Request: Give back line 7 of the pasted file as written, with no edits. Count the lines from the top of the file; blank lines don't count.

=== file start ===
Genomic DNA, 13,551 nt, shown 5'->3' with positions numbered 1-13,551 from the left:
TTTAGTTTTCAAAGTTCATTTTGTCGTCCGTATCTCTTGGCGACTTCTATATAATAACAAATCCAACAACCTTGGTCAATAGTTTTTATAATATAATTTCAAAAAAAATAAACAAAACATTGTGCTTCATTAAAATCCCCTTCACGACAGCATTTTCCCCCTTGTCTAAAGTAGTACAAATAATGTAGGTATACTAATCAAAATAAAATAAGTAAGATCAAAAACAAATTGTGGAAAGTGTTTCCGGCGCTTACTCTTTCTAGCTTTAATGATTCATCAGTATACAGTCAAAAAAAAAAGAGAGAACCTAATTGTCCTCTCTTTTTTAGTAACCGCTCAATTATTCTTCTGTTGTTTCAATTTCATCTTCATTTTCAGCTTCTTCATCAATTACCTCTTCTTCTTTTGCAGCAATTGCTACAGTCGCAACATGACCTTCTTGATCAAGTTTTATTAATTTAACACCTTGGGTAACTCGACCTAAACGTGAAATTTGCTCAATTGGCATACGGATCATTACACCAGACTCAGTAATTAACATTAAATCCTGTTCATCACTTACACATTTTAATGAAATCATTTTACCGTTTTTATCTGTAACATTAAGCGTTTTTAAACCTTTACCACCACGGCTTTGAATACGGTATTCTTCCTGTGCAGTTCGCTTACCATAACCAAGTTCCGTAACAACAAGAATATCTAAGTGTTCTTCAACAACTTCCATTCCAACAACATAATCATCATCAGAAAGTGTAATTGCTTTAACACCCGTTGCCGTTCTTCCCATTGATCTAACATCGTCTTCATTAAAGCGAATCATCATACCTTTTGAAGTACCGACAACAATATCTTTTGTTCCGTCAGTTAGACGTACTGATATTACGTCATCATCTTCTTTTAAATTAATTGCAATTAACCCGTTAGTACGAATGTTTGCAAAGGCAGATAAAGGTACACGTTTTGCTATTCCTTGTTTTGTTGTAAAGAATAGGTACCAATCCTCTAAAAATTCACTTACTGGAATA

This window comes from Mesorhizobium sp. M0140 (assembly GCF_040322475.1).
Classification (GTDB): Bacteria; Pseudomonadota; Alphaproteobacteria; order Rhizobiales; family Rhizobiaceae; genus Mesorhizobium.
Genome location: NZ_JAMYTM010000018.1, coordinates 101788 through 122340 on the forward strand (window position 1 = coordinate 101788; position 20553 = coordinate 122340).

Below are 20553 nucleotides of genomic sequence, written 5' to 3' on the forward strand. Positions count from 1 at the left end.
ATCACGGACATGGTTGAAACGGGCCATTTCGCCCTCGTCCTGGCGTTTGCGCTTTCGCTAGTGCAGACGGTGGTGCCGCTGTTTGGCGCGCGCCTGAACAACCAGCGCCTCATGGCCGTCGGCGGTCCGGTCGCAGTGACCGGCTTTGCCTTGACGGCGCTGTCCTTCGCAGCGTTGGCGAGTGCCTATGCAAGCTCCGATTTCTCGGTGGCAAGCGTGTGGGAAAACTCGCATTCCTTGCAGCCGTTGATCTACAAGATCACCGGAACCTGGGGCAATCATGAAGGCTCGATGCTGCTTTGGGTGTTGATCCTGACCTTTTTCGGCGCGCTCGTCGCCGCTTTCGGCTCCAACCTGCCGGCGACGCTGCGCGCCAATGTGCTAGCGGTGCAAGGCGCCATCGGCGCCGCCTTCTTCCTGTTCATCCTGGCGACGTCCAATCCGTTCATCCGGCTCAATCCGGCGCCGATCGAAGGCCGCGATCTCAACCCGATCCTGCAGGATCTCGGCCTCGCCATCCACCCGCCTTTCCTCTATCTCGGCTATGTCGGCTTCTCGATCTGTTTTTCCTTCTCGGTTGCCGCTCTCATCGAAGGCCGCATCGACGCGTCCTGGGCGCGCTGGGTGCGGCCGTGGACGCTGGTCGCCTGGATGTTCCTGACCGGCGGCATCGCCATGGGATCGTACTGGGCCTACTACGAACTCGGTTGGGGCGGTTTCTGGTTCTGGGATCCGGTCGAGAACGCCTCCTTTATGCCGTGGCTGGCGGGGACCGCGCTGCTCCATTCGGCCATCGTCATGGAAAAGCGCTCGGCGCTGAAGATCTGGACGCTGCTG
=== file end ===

ATCACGGACATGGTTGAAACGGGCCATTTCGCCCTCGTCCTGGCGTTTGCGCTTTCGCTAGTGCAGACGGTGGTGCCGCTGTTTGGCGCGCGCCTGAACAACCAGCGCCTCATGGCCGTCGGCGGTCCGGTCGCAGTGACCGGCTTTGCCTTGACGGCGCTGTCCTTCGCAGCGTTGGCGAGTGCCTATGCAAGCTCCGATTTCTCGGTGGCAAGCGTGTGGGAAAACTCGCATTCCTTGCAGCCGTTGATCTACAAGATCACCGGAACCTGGGGCAATCATGAAGGCTCGATGCTGCTTTGGGTGTTGATCCTGACCTTTTTCGGCGCGCTCGTCGCCGCTTTCGGCTCCAACCTGCCGGCGACGCTGCGCGCCAATGTGCTAGCGGTGCAAGGCGCCATCGGCGCCGCCTTCTTCCTGTTCATCCTGGCGACGTCCAATCCGTTCATCCGGCTCAATCCGGCGCCGATCGAAGGCCGCGATCTCAACCCGATCCTGCAGGATCTCGGCCTCGCCATCCACCCGCCTTTCCTCTATCTCGGCTATGTCGGCTTCTCGATCTGTTTTTCCTTCTCGGTTGCCGCTCTCATCGAAGGCCGCATCGACGCGTCCTGGGCGCGCTGGGTGCGGCCGTGGACGCTGGTCGCCTGGATGTTCCTGACCGGCGGCATCGCCATGGGATCGTACTGGGCCTACTACGAACTCGGTTGGGGCGGTTTCTGGTTCTGGGATCCGGTCGAGAACGCCTCCTTTATGCCGTGGCTGGCGGGGACCGCGCTGCTCCATTCGGCCATCGTCATGGAAAAGCGCTCGGCGCTGAAGATCTGGACGCTGCTG